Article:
There are many Contemporary Ceramic Artist that have influenced me, for different reasons – maybe I am interested in how their work looks, or is used, maybe their ideas knock me off my feet, maybe I am interested in how their work changes, how they touch clay, how they have put their lives together, how they have influenced artist, the important place they hold in the field – or honestly, maybe just because of who they are. It is a great shortcoming of mine that I am not as familiar with contemporary ceramics artists outside of North America.
This is a crazy all over the place short recounting of a very long list: Betty Woodman, Mark Pharris, Alec Karros, Walter Ostrom, Linda Sikora, Matt Metz, John Gill, Andrea Gill, Liz Quackenbush, Linda Arbuckle, Scott Chamberlain, Jeanne Quinn, Bill Daley, Bill Perry, Karen Karnes, Josh DeWeese, Justin Novak, Bruce Cochrane, Ayumi Horie, Andy Brayman, Steve Godfrey, Paul Katoula, Neil Forrest, Scott Goldberg, Michael Kline, Aysha Petz, Jae Won Lee, Cris Staley, Tony Marsh, Peter Beasecker, Akio Takamorie, Joan Bruneau, Doug Jeck, Gail Kendell, Paul Mathieu, Martina Lantin, AnnaBeth Rosen, Roberto Lugo, Sandy Simon, Robert Brady, Kurt Weiser, Robert Turner, Ovidio Giberga, Tony Hepburn, Xavier Toubes, Michael Simon, Margaret Bohls, Linda Christianson, to name a few…
Can you make a living as an artist?
I wish there was an easy answer to this question – but there just is not. I resent terms like “starving artist” or how artist are often portrayed in Hollywood or mainstream media. Artist are not lazy, not stupid, nor have a lack or ambition, can’t do anything else or crazy people painting with blood of their murder victims – really, come on – that’s stupid.
I can make a general statement that people who are most successful in the career part of being an artist are very hard working, get along with other people, value community, keep their overhead low, are fragile, have a great joy in what they do and stick to it overtime.
Parents often as me what their child will get out of going to art school. Peter Beasecker gave the best answer I have ever heard – and it is absolutely true. “When your child finished undergraduate school they will know how to be incredible problem solvers and how to make decisions, they will know themselves and who they are as people, they will know how to speak with others and communicate clearly, they will develop a strong work ethic and they will be able to do projects from beginning to end, they will be able to discuss the strength and weakness in a project – theirs or others and they will be able to work with and value community.”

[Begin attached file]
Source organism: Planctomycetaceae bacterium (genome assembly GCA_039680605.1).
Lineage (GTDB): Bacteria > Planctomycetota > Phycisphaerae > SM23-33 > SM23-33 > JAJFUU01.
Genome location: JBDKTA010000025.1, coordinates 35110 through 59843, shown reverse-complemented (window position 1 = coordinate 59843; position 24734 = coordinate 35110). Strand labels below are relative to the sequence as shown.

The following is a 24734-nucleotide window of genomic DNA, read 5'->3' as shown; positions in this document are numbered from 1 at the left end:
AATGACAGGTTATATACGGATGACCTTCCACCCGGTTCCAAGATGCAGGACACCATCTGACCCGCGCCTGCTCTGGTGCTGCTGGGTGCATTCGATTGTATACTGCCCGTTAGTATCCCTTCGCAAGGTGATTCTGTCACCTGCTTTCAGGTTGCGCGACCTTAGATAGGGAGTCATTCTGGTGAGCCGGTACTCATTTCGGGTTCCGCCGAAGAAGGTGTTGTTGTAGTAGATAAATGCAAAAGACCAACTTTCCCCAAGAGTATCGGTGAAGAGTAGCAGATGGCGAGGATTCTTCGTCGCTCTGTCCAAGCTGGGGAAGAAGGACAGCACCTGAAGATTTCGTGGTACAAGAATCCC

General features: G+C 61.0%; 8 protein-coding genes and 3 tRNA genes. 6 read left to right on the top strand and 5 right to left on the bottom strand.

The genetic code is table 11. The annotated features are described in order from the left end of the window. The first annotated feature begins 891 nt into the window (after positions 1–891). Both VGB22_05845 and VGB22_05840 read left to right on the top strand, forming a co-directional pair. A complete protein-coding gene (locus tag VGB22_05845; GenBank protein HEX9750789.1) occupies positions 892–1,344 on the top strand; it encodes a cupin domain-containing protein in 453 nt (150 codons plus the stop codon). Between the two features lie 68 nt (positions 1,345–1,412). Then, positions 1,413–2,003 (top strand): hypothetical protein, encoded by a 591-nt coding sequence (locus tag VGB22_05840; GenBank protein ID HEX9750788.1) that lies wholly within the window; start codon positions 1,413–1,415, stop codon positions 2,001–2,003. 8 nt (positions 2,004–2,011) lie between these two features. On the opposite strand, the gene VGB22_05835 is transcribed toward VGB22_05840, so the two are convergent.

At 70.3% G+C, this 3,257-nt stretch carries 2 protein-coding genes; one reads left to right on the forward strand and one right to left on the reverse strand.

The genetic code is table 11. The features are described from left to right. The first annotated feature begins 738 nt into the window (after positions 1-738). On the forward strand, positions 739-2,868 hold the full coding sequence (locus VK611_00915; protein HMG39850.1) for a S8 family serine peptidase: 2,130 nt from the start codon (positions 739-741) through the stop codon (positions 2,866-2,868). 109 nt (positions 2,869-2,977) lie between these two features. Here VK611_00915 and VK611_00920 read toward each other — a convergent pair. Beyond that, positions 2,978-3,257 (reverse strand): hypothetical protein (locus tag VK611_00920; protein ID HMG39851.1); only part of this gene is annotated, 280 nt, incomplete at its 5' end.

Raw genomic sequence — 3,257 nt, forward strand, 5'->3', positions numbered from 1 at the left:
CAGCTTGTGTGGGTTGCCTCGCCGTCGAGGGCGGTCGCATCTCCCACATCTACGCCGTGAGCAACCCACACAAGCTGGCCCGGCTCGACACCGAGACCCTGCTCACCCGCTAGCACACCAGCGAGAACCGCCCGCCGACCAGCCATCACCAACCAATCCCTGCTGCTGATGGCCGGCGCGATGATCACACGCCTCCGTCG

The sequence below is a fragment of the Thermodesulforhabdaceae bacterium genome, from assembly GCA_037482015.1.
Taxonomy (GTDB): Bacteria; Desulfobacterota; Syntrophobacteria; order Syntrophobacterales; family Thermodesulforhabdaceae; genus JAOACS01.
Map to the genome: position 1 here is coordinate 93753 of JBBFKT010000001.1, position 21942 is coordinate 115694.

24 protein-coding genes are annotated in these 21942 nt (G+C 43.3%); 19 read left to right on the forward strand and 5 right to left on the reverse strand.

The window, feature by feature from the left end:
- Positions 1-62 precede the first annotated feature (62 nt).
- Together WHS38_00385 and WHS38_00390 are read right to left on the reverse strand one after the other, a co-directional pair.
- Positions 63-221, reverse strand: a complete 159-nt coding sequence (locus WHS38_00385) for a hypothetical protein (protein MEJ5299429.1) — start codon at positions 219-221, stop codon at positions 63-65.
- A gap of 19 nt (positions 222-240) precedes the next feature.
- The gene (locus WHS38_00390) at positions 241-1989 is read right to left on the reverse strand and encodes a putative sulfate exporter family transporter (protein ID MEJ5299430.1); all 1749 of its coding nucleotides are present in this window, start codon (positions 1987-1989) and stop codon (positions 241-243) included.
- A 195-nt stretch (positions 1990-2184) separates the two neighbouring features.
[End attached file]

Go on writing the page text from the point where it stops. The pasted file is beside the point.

Currently the employment climate is in great flux, and what traditional jobs that are currently available will have radically changed over the next ten years – so, strong living skills are essential to any success today.
Why did you become a teacher?
I have always been a bit of a ‘studio rat’ and when I was young, I thought that I would make pottery for a living – live in the middle of rural farmlands somewhere with a wood kiln, a dog and would become the unknown craftsman – HA HA HA. Really, nothing about that would fit my personality. The first time Iectured in front of a classroom, I was so nervous, I was teaching at the College of William and Mary as a sabbatical replacement and I was pretty out of my depth as a college professor. However, when I got up to demo I thought, I am doing to teach the way that I learned best, and that was through a combination of clear smart ideas and a sense of humor. So, in front of all fresh shinny faced students, September of 1996, I was suddenly, very funny – I was able to tap into a sense of humor, and the energy of the group egged my on. I thought right then “if I am a college professor, I will laugh more” and that idea stuck. I thought it was important for me to make a living as a potter before becoming a professor, so I went and did that for a few years, and then a job opened up at the School for American Crafts at RIT in western New York. I was lucky enough to get the job and I loved working at a crafts school.